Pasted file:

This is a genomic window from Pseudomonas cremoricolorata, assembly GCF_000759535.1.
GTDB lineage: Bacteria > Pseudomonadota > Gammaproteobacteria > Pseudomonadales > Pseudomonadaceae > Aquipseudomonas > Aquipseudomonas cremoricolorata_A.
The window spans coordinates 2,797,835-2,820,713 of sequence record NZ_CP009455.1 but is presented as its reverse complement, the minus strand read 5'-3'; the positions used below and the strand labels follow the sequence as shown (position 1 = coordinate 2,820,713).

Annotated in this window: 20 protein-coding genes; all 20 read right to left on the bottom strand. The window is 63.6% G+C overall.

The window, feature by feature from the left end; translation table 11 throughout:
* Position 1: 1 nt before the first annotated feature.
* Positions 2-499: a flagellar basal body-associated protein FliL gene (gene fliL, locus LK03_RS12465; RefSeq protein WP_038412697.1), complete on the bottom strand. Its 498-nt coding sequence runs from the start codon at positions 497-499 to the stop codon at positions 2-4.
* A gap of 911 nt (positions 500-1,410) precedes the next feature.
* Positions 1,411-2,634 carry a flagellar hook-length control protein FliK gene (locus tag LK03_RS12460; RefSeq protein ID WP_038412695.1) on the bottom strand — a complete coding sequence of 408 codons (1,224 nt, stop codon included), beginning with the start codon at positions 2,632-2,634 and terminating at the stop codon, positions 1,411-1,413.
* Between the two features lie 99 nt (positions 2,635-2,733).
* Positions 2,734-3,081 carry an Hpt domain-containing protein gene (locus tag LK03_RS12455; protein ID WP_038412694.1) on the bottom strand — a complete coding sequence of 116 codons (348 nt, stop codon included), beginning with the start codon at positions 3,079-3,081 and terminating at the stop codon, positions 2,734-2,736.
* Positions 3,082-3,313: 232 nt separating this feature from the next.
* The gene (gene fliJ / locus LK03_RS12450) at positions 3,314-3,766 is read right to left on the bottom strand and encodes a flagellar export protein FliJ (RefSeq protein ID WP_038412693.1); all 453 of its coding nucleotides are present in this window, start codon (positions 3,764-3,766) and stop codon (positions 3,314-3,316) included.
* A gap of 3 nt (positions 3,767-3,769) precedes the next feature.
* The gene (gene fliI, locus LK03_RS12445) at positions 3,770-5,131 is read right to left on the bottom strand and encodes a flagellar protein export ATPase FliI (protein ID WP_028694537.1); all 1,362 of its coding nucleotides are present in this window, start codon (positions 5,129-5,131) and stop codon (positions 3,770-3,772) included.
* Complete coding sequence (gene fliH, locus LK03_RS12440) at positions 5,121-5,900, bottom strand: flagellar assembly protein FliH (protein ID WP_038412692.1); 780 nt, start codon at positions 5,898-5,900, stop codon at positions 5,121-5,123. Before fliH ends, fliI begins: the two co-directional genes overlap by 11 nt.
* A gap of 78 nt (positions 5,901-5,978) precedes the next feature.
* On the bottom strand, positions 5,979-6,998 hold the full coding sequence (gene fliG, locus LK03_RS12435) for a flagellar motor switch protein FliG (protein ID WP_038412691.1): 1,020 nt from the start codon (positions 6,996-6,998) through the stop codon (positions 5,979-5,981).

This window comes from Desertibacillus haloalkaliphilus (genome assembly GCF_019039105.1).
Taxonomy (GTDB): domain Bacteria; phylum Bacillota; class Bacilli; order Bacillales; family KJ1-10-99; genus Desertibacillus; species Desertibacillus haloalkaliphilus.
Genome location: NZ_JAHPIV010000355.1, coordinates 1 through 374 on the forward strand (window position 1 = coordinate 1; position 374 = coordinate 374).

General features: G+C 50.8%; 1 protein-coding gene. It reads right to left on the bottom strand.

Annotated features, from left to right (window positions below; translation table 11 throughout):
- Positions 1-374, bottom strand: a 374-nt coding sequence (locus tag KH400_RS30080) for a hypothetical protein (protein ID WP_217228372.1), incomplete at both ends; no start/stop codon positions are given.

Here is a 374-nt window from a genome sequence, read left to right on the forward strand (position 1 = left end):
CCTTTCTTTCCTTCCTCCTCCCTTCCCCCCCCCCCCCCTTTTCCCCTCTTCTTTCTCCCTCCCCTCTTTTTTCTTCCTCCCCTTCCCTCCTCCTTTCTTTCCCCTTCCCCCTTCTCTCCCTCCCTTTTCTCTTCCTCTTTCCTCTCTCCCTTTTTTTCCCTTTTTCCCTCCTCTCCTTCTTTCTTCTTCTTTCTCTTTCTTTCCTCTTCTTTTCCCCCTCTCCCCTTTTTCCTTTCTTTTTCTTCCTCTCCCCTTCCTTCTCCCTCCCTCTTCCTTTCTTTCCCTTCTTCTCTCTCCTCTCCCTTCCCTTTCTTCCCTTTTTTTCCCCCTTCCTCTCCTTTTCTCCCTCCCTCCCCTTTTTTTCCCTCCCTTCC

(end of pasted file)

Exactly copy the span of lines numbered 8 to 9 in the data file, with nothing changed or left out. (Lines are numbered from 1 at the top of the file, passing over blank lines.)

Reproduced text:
* A gap of 911 nt (positions 500-1,410) precedes the next feature.
* Positions 1,411-2,634 carry a flagellar hook-length control protein FliK gene (locus tag LK03_RS12460; RefSeq protein ID WP_038412695.1) on the bottom strand — a complete coding sequence of 408 codons (1,224 nt, stop codon included), beginning with the start codon at positions 2,632-2,634 and terminating at the stop codon, positions 1,411-1,413.